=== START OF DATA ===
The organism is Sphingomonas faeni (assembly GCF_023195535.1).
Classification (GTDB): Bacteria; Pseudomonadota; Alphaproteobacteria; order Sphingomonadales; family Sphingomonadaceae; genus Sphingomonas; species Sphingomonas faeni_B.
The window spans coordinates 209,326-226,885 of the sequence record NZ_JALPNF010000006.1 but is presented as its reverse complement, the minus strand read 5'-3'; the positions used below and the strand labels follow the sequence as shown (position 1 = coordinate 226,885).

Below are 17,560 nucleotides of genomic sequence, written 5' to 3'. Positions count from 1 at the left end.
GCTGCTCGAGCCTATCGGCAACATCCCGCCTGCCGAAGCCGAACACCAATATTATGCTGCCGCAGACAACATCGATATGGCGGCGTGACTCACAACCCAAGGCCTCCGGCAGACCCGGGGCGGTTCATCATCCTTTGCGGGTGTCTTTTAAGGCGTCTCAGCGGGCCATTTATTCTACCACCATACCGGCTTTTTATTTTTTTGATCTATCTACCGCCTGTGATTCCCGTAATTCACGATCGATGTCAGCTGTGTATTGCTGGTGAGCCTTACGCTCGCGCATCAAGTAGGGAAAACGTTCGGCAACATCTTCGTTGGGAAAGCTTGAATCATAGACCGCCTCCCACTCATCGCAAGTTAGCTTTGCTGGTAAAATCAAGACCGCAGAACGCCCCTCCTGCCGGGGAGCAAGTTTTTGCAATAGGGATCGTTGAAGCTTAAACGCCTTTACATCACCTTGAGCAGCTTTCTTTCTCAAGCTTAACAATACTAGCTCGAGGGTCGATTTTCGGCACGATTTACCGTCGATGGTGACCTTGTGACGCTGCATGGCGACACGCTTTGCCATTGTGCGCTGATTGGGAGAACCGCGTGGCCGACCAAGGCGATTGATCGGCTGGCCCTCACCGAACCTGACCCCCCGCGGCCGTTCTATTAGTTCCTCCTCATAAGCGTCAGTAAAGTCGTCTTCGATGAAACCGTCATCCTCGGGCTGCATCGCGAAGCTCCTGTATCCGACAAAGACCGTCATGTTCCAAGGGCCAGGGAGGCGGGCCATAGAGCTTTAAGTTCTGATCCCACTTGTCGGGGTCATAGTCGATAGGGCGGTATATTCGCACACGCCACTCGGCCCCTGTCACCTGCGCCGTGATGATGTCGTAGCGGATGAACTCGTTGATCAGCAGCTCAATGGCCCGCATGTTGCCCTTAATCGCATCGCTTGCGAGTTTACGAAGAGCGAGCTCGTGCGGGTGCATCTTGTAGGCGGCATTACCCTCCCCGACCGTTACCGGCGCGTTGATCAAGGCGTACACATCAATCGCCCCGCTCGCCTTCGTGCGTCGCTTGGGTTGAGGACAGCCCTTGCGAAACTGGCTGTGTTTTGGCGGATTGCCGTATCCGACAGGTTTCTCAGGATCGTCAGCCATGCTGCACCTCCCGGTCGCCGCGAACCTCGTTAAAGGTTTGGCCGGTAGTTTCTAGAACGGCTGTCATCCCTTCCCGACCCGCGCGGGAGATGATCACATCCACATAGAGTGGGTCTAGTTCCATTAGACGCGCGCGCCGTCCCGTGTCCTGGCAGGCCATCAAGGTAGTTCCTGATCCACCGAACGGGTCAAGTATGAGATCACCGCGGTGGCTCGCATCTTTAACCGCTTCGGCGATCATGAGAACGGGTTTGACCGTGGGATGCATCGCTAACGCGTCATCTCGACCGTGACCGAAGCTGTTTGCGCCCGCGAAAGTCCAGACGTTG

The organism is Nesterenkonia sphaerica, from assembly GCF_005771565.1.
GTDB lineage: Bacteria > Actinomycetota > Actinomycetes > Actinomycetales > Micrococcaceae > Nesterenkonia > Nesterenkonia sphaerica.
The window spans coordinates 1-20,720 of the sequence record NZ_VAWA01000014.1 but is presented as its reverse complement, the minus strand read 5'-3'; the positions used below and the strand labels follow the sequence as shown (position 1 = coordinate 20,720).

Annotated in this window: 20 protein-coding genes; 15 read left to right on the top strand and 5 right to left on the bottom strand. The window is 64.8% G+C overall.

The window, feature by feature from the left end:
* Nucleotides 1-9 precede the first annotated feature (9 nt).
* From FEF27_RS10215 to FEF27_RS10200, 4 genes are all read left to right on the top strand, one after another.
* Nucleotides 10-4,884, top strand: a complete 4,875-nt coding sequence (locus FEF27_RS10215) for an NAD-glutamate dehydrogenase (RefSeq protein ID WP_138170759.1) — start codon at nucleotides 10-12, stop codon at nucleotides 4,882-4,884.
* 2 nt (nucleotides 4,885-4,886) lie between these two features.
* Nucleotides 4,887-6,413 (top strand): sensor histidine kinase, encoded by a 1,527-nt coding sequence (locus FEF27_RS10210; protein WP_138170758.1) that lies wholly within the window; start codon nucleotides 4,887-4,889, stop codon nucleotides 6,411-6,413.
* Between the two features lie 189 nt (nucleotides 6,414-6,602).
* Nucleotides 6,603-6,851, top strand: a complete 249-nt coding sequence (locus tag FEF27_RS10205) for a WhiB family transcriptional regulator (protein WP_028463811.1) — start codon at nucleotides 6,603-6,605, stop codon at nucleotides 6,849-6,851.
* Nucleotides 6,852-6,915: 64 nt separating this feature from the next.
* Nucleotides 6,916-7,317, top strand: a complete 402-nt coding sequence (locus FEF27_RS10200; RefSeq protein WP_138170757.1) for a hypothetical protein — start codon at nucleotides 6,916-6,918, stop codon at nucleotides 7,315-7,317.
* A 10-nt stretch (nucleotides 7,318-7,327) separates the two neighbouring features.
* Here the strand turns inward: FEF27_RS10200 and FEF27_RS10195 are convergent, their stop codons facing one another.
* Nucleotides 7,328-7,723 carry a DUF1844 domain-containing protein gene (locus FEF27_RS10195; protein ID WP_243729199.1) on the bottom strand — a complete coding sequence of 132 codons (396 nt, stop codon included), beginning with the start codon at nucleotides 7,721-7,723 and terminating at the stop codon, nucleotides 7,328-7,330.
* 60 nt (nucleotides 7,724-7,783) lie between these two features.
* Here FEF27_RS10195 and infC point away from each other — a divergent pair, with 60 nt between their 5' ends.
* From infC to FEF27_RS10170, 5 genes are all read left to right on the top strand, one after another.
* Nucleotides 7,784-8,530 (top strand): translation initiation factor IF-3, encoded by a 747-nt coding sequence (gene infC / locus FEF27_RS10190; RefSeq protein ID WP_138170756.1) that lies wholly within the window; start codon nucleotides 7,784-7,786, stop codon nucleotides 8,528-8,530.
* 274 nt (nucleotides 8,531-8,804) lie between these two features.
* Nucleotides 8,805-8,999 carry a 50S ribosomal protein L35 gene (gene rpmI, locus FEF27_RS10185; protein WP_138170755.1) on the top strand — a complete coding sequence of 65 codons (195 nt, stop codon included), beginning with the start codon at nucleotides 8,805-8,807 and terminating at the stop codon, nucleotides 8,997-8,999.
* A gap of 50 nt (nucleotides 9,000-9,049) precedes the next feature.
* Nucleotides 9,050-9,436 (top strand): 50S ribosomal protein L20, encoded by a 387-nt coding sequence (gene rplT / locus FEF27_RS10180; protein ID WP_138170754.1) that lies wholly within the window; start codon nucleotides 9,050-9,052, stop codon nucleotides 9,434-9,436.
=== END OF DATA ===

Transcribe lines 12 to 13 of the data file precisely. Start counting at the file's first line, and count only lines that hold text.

* From FEF27_RS10215 to FEF27_RS10200, 4 genes are all read left to right on the top strand, one after another.
* Nucleotides 10-4,884, top strand: a complete 4,875-nt coding sequence (locus FEF27_RS10215) for an NAD-glutamate dehydrogenase (RefSeq protein ID WP_138170759.1) — start codon at nucleotides 10-12, stop codon at nucleotides 4,882-4,884.